Statistically speaking, most of us have been raised to practice a certain religion. Whether it is Christianity, Judaism, Buddhism, Islam, Hinduism, we’ve most likely been born into a culture that celebrates one of the thousands of religions in the world.
For me, I was raised Catholic, baptized as a baby, received my communion in 2nd grade, and was confirmed in middle school. My whole life I enjoyed learning about my religion and making sure to be as good a Catholic as I could be (there were a few sins here and there, but I didn’t kill anyone so I think I’m making it to Heaven).
When I got to college I even bought a “Jesus Bracelet”—Remember when those were in style? (I made sure to take it off when I’d hook up with someone because that’d just disrespectful to Jesus) I felt that it kept me safe and protected, but it sure didn’t protect me from the personal crisis I was about to face.
Second semester of freshmen year I took a class called, “World Religions.” My best friend was taking it and it counted as credit toward my major so I figured, why not? The first day of class I sat there and was told that the things I was about to learn were going to be hard at times and make me question my own beliefs. I didn’t think much of it. Nothing could shake my 20 year belief in Jesus and nothing could ruin my Christmas spirit.
As the semester went on we went from Christianity and Judaism, the familiar ones to me, to Hinduism and Buddhism. I sat in class one day while my professor spoke of the Hindu creation story, where we are all part of God (Brahman) and have a false sense of self (Atman). In simple terms, my professor was telling me that I was not real. ME. MY BODY. MY MIND. It was all an illusion that my ego had created and once I accepted that I’d achieve enlightenment and be free of any suffering.
I raised my hand, “What? WHAT? So, I have to believe I am not real and then I will be free? Of course I’m real!” My professor responded calmly, “Well can you prove you’re real?”…I couldn’t think of any proof that I was real. My friend Mike next to me could say that I’m real, but who says he’s real? The rest of the semester I tried to think of a reason, and failed.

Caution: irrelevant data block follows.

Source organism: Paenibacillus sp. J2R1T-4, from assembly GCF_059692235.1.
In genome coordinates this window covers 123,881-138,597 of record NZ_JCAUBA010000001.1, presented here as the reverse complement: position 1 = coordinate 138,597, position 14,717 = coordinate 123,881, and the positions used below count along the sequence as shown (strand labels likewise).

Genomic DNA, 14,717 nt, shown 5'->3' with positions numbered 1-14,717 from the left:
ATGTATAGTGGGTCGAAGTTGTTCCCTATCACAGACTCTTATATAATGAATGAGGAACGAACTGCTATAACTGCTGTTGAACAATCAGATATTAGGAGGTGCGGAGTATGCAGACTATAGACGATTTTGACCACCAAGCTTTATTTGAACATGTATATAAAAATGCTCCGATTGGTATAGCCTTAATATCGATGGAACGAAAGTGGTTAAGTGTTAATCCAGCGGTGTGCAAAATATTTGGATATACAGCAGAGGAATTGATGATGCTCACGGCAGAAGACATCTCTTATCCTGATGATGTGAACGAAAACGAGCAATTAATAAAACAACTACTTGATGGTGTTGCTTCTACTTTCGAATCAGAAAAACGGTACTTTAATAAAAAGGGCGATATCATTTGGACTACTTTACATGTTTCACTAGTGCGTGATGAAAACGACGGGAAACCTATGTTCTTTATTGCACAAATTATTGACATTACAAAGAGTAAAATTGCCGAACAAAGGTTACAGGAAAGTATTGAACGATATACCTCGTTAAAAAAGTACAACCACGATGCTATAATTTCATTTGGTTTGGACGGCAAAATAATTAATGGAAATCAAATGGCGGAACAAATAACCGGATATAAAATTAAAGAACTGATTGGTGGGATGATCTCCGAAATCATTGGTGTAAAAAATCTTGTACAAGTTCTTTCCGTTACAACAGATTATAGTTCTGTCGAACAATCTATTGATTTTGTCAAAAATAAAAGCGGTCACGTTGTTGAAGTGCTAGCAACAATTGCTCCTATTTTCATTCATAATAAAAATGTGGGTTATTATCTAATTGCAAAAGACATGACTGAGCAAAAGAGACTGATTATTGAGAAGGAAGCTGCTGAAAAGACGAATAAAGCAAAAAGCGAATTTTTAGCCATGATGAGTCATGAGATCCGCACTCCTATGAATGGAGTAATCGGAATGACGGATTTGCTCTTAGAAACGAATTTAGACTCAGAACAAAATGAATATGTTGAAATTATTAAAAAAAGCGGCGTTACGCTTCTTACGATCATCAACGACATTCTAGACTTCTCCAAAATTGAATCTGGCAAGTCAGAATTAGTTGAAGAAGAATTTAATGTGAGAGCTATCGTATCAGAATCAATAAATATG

When my final exam rolled around I wrote at the top, “According to Hinduism, I am not real. Therefore this test is not real and is causing me suffering. I’m tempted to ignore it, but in case the Hindus are wrong, I’ll take it anyway.” I think I got extra credit for that thought provoking statement.
The next semester came and I still couldn’t shake the excitement of my world religions class, so I decided to enroll in Indian Philosophy with the same professor. And let me tell you, we read some crazy shit!
I learned about Daosim, Buddhism, and Hinduism in great depth and realized how much I didn’t know about other cultures and religions. This semester brought uneasiness as well. I found myself reading Buddhist texts and relating to it. How could I relate to Buddhism as a Christian? This of course led me to panic (as I generally respond to things) and question my faith for the first time in my life. I told my professor that I was “freaking out” because my whole life I was raised a certain way and now I feel more connected to a different philosophy.
He laughed and told me to relax. He explained that it was a good thing for me to learn more and form my own opinions. I knew my parents wouldn’t disown me, but they’d definitely be surprised if I told them I was now following Buddha’s teachings. I was surprised myself.
Eventually, I came to terms with the fact that I loved learning about other religions and philosophies. I even became a religious studies minor and took more classes on Eastern religions—I couldn’t get enough. When I was going through a problem or a hard time, I had a plethora of material to draw from to get me through it with the right perspective and strength, whether a Christian scripture helped or a Hindu psalm.
I decided that I didn’t need to pick one religion– that parts of every religion are beautiful, pure, and based on living an honorable life. The more I read about these various religions, the more I realized their fundamental values are basically the same. We’re not all that different after all.
So, for this Mantra Monday I want you to not be afraid to challenge your beliefs.
Make a mantra today and see how it makes you feel. Just because it’s Hindu, doesn’t mean you as a Jew/Christian/Sikh/Whatever can’t say a mantra. You might actually like it! Challenging your beliefs can either make your realize that what you believed all along never even made sense to you (you know, just going through the motions because that’s what you were supposed to do) or make you feel even stronger and more confident about what you believe in. What’s wrong with either of those options?
I was afraid to challenge my beliefs because then I’d have to change, think, analyze, and form my own opinions based on me and no one else. It took me a while to accept and be open to new ideas, but once I did it was a beautiful growing experience that has helped mold my morals and values to this day.
What’s your Mantra today? Tweet or comment below with the hashtag #MantraMonday!